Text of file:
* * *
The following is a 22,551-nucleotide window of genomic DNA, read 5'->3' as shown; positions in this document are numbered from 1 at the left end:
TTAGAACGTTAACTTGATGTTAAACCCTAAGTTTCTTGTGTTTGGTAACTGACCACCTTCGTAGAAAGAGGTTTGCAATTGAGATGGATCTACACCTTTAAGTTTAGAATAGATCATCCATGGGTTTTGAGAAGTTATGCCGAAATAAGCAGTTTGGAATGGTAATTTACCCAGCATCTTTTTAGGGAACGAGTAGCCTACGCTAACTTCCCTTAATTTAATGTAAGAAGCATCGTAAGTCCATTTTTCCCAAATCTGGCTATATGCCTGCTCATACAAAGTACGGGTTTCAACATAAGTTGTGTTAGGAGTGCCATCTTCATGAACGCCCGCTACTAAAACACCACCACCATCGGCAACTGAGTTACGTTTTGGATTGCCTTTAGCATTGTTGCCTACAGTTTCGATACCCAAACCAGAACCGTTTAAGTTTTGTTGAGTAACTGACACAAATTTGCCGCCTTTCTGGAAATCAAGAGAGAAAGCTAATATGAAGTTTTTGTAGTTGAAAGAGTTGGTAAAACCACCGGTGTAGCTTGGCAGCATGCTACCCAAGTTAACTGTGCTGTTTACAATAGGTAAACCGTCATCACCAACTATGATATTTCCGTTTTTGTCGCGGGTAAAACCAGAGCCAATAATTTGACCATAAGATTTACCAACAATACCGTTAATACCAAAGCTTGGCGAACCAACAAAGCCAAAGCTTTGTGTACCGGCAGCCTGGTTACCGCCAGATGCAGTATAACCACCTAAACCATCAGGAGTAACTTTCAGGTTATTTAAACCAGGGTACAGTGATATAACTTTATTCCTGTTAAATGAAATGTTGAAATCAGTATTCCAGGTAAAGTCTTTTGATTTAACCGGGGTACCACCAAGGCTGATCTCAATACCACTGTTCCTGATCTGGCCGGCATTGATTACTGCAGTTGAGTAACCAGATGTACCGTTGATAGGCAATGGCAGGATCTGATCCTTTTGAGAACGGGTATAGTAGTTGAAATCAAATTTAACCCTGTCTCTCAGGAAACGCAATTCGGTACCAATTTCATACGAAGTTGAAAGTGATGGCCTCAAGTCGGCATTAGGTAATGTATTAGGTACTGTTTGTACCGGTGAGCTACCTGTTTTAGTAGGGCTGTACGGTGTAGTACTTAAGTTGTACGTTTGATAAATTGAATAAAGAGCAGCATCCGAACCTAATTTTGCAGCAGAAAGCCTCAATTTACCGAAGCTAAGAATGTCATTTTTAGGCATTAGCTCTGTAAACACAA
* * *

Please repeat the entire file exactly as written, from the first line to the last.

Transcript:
The following is a 22,551-nucleotide window of genomic DNA, read 5'->3' as shown; positions in this document are numbered from 1 at the left end:
TTAGAACGTTAACTTGATGTTAAACCCTAAGTTTCTTGTGTTTGGTAACTGACCACCTTCGTAGAAAGAGGTTTGCAATTGAGATGGATCTACACCTTTAAGTTTAGAATAGATCATCCATGGGTTTTGAGAAGTTATGCCGAAATAAGCAGTTTGGAATGGTAATTTACCCAGCATCTTTTTAGGGAACGAGTAGCCTACGCTAACTTCCCTTAATTTAATGTAAGAAGCATCGTAAGTCCATTTTTCCCAAATCTGGCTATATGCCTGCTCATACAAAGTACGGGTTTCAACATAAGTTGTGTTAGGAGTGCCATCTTCATGAACGCCCGCTACTAAAACACCACCACCATCGGCAACTGAGTTACGTTTTGGATTGCCTTTAGCATTGTTGCCTACAGTTTCGATACCCAAACCAGAACCGTTTAAGTTTTGTTGAGTAACTGACACAAATTTGCCGCCTTTCTGGAAATCAAGAGAGAAAGCTAATATGAAGTTTTTGTAGTTGAAAGAGTTGGTAAAACCACCGGTGTAGCTTGGCAGCATGCTACCCAAGTTAACTGTGCTGTTTACAATAGGTAAACCGTCATCACCAACTATGATATTTCCGTTTTTGTCGCGGGTAAAACCAGAGCCAATAATTTGACCATAAGATTTACCAACAATACCGTTAATACCAAAGCTTGGCGAACCAACAAAGCCAAAGCTTTGTGTACCGGCAGCCTGGTTACCGCCAGATGCAGTATAACCACCTAAACCATCAGGAGTAACTTTCAGGTTATTTAAACCAGGGTACAGTGATATAACTTTATTCCTGTTAAATGAAATGTTGAAATCAGTATTCCAGGTAAAGTCTTTTGATTTAACCGGGGTACCACCAAGGCTGATCTCAATACCACTGTTCCTGATCTGGCCGGCATTGATTACTGCAGTTGAGTAACCAGATGTACCGTTGATAGGCAATGGCAGGATCTGATCCTTTTGAGAACGGGTATAGTAGTTGAAATCAAATTTAACCCTGTCTCTCAGGAAACGCAATTCGGTACCAATTTCATACGAAGTTGAAAGTGATGGCCTCAAGTCGGCATTAGGTAATGTATTAGGTACTGTTTGTACCGGTGAGCTACCTGTTTTAGTAGGGCTGTACGGTGTAGTACTTAAGTTGTACGTTTGATAAATTGAATAAAGAGCAGCATCCGAACCTAATTTTGCAGCAGAAAGCCTCAATTTACCGAAGCTAAGAATGTCATTTTTAGGCATTAGCTCTGTAAACACAA